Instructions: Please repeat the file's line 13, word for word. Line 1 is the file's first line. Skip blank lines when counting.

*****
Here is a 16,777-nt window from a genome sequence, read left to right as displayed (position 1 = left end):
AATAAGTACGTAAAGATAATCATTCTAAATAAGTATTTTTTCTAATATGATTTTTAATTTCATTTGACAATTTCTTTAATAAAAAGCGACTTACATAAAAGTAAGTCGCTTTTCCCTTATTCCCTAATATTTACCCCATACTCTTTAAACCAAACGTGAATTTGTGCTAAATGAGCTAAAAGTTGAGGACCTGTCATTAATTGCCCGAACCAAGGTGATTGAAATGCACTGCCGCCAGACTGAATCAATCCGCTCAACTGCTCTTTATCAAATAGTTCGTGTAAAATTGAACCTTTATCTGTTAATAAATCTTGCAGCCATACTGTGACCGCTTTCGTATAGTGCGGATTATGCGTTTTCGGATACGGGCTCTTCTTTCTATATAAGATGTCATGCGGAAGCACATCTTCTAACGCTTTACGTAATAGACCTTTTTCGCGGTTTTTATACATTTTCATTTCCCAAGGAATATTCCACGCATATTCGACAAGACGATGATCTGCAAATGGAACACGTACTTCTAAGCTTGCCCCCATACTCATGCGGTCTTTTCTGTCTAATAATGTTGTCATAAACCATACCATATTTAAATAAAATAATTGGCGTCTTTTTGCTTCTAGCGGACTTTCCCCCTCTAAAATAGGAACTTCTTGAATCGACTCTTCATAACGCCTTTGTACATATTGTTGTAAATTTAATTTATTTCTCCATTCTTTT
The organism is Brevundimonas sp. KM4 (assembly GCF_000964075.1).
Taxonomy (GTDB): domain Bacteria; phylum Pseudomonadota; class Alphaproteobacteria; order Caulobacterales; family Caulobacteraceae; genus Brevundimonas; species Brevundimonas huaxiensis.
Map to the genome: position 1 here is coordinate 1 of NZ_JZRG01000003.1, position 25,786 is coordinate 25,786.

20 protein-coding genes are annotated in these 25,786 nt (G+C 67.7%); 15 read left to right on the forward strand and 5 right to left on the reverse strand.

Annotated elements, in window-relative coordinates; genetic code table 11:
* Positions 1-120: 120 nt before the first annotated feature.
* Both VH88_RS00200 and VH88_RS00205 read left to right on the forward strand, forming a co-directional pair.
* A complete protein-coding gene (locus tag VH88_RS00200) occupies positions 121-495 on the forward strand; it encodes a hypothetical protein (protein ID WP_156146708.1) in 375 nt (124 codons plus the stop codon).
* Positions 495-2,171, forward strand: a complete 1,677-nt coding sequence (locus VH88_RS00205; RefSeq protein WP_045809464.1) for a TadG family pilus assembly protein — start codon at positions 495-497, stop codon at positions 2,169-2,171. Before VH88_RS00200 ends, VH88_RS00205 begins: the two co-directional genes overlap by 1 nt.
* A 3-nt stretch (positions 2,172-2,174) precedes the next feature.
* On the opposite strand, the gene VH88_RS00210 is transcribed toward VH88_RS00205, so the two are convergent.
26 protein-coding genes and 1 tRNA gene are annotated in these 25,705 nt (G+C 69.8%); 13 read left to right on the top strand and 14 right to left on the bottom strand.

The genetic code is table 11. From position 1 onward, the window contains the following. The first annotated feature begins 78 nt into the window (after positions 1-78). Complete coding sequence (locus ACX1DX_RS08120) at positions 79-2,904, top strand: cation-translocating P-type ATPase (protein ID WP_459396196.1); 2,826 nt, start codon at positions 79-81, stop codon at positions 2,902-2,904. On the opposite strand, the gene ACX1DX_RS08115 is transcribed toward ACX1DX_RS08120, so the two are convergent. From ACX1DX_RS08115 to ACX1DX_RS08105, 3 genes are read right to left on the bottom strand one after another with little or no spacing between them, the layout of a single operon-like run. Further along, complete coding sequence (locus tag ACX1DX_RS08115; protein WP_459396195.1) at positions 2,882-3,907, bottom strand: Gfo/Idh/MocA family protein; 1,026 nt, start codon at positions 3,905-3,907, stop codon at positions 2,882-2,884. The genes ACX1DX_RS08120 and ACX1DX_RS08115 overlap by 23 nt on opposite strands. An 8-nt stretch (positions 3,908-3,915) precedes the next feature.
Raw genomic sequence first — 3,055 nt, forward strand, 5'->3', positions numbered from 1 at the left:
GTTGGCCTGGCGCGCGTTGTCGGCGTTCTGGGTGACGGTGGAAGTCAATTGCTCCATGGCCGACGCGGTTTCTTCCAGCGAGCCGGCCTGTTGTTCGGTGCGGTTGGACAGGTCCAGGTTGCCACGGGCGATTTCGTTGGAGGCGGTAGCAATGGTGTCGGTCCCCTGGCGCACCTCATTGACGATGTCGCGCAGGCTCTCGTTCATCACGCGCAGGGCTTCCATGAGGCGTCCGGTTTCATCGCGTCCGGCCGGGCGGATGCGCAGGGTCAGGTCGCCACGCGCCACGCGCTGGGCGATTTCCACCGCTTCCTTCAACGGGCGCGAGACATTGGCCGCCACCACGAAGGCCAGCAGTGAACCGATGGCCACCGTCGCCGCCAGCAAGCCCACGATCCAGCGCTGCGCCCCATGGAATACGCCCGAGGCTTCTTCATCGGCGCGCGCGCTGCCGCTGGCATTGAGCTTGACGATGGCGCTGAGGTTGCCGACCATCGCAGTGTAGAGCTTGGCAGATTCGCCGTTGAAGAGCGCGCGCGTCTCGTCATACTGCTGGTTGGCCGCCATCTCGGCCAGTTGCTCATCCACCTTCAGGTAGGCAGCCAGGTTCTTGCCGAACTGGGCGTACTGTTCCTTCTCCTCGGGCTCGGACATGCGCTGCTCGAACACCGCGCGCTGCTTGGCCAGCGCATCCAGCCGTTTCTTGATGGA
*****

* On the opposite strand, the gene VH88_RS00210 is transcribed toward VH88_RS00205, so the two are convergent.